Forest Bathing,Nature Cleansing and the Efficacy of Meditation in Nature or How the Forest heals me.

Adam Ganson
4 min readDec 9, 2021

In my personal enrichment, I have taken to a practice of meditation. I suffer from bouts of anxiety and depression and although I struggle with conventional treatments, there is one archetype of a place that has provided a safe haven to reset my brainwaves and relax into the moment (even though the next anxiety episode may be around the corner): Natural Landscapes. In any place where there is open space with life thriving this is a place to connect. Not all open spaces are equal, but each one is worthy. My go to space since 2018 since I moved to Ohio in North America has been the remnants of the majestic forests that once covered but was cleared away for subsistence then industrial agriculture. I enjoy what remains and as I am constantly reminded, sometimes the most intimate nature is closest to home or on a far away island.

I want to share a recent experience that I had as I set my intention to use sound meditation, primarily the sound of my voice as described by the late Dr. Mitchell Gaynor. Dr. Gaynor was an oncologist that treated many patients with this method of sound meditation based on the use of Tibetan Singing Bowls to create resonant sounds that fill a space. It is somewhat embarrassing if there are others around, but it’s important to commit! I started to focus on my breathing and inflate my torso with air and on each exhale, the practice is to find a vowel sound that comes most naturally (a strong groan is a preference for me) and repeat that sound a few times. The imagery that goes along with this works well, imagine you are incorporating the element of wind into your body as you focus on your breathe. Try to quiet the mind and focus on some element of the landscape, if there are thoughts, let them come and go. If there is water nearby, take advantage of this. Use the imagery of the flow of water to imagine moving your body’s energy. There may be awkward beginnings, but you must persevere! As I made my way through the forest I started to feel different frequencies as I made my way through the natural space.

As I continued the meditation and increased the resonance coming from my vocal chords, my meditative state became more complex and subtleties of the forest began to become accentuated. I began to experience my senses of the place that I was walking and felt energy moving through me with every footstep. One practice that I enjoy is to connect with an organism like a tree while trying to feel its frequency with the voice. I place both hands on the trunk and lean my weight into the sturdy tree. This in turn helps me to feel grounded and more connected. Thoughts come and go and each one leaves a bit of manifested reality. Any time there is an overwhelmed sense, I always come back to regulated breathe. Focus on the breathe.

Moving through the forest in this meditative state brings about a heightened awareness of the parts that make up the whole of the forest. The way each tree holds space with its roots holding down the soil or how a patch of water has flowed to make a small pool with an explosion of life surrounding or how a raptor soars overhead with a much keener eye. As you pass through each encounter with the surrounding forest each step becomes lighter and more intentional. Your gait becomes a balanced glide as you find roots and stones to support your weight. Put a hand on a tree to support lateral weight and feel its connection to the Earth.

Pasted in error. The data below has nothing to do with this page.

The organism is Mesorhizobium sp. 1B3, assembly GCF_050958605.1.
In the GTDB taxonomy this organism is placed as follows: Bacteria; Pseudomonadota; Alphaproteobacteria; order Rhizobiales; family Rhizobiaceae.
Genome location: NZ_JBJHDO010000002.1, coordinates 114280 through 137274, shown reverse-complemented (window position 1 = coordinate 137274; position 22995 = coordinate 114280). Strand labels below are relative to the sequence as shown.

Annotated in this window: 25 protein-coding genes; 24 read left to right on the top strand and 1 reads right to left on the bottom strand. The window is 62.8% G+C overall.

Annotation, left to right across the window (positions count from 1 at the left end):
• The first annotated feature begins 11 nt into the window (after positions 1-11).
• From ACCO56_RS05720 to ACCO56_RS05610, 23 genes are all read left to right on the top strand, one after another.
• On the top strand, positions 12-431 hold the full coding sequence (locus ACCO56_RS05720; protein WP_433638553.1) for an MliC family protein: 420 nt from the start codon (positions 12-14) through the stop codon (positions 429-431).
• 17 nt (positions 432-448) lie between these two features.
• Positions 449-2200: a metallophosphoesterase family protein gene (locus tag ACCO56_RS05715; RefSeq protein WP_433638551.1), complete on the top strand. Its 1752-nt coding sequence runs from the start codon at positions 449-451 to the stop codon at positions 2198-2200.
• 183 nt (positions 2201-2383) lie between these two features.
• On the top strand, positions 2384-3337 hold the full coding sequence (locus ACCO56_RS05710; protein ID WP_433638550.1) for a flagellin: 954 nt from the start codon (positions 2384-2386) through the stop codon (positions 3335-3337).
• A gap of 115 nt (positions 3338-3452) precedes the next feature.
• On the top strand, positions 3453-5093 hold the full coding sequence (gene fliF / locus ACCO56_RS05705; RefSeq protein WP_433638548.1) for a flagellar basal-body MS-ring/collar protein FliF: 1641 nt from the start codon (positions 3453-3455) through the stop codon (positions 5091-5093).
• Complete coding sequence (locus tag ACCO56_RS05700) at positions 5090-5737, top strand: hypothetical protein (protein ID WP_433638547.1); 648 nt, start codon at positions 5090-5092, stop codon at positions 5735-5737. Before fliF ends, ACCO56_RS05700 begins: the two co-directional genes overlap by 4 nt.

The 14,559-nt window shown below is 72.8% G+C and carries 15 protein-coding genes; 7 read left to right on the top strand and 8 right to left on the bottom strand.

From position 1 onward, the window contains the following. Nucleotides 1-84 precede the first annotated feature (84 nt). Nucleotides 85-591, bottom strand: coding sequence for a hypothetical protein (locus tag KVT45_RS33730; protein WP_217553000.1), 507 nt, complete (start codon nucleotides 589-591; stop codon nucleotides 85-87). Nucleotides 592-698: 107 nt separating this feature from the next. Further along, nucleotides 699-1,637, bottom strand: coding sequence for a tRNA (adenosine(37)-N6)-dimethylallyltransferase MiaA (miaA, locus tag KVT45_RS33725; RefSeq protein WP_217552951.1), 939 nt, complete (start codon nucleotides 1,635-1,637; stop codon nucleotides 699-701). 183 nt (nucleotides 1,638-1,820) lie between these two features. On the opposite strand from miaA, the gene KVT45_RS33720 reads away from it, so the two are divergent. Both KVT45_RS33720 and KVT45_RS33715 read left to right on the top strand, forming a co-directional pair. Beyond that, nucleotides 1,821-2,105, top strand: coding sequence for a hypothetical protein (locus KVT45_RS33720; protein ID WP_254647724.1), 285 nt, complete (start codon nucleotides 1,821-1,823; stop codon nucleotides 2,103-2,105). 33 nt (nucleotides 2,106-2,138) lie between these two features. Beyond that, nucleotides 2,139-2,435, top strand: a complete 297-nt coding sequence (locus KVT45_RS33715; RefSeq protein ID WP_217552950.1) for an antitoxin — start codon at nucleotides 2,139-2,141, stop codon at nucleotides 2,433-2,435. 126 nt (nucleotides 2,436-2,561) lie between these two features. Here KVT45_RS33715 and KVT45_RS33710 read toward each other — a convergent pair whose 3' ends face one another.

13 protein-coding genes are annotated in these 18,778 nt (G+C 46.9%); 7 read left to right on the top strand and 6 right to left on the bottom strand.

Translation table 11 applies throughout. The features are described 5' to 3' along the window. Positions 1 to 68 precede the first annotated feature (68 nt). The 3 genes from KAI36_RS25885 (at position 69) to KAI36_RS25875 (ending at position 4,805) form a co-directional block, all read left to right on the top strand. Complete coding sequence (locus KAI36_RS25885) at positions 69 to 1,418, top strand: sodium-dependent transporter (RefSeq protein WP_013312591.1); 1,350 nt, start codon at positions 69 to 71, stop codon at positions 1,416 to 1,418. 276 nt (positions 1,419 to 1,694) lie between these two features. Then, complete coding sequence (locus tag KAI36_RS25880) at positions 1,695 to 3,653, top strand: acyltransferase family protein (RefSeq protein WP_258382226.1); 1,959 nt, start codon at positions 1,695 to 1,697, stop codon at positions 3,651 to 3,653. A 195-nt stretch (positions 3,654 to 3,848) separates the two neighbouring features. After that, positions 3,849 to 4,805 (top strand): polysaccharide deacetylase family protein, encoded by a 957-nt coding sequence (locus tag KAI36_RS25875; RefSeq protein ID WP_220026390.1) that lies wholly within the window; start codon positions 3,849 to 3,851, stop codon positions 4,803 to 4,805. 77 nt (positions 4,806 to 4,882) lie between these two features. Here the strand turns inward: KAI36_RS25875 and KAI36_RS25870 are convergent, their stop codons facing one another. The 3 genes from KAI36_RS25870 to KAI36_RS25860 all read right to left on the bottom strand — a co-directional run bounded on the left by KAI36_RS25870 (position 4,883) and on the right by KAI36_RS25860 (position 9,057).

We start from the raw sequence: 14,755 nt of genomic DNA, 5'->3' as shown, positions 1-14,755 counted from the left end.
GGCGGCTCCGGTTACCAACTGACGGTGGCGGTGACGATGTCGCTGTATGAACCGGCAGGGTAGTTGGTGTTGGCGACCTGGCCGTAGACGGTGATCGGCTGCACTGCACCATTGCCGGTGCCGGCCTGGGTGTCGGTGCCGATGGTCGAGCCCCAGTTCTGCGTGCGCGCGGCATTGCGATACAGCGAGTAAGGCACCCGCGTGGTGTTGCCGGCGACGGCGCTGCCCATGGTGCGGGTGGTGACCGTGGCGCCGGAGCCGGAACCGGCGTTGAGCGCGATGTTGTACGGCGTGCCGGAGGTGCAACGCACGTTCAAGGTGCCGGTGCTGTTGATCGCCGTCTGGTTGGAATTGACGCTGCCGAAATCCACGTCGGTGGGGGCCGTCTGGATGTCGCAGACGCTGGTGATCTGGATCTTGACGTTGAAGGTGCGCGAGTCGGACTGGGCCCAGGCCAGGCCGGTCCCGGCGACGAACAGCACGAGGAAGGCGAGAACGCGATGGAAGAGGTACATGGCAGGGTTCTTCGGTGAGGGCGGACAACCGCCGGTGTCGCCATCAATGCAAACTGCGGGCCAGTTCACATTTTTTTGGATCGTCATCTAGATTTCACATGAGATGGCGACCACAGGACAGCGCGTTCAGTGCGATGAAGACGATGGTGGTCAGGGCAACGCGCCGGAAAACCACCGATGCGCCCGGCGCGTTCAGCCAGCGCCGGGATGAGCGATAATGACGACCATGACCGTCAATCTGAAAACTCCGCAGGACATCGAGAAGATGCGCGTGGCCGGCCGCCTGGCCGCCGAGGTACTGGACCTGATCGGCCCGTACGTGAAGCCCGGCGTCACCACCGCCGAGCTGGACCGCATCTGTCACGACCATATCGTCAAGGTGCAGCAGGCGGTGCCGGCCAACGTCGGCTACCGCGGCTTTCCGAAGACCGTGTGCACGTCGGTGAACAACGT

Sense the length of time, of everything that this space has witnessed. Sense the vigorous cycles of life in these natural systems: birth, growth, death, decay and birth. They are inherent and represent either an apathetic science of the way things are and the precise description of as they should be or as a constant vibrational dance with the forces of creation ever dynamic and never the same. Being in the midst of such life is inspiring and can easily reset the mind, reminding us of the important and vital aspects of our lives. Our closest relationships and our family roots. Our dearest traditions and culinary kitchens. Our place among the generations.

How can all of this come about from a walk in the woods? The skeptic asks. The simple answer is I don’t know, it’s where the magic resides. Walking through a landscape could be a deep evolutionary trait of being a person. It could be a reconnecting and a remembering of our true place in the world. Residing in place and time in many respects is not our choice. Every morning we wake up to the circumstance of the collection of our choices, but the waking part is beyond our control. Placing ourselves in nature and using different methods that we feel comfortable with to connect is the goal.

Natural Landscapes offer a canvas on which we can define or redefine ourselves. Feel the Forest. Feel the earth, fire, wind and water. Inspire and be inspired in your unique existence.

Forest Shefa offers in partnership with Tonic True Nature a donation requested meditation walk in the riparian landscape of One Earth Collaborative in energetically active Oregonia, Ohio. I invite you to practice these techniques alone or with others and I invite you to join me on a Meditation walk to newly discover the forest and to take a peek inside.

For reservations please visit:

Encounter Nature Everyday.



Adam Ganson

Adam Ganson is a forager, cultivator, rollerblader, & artist. His career centers around sustainability & agriculture. He draws inspiration from natural wonder.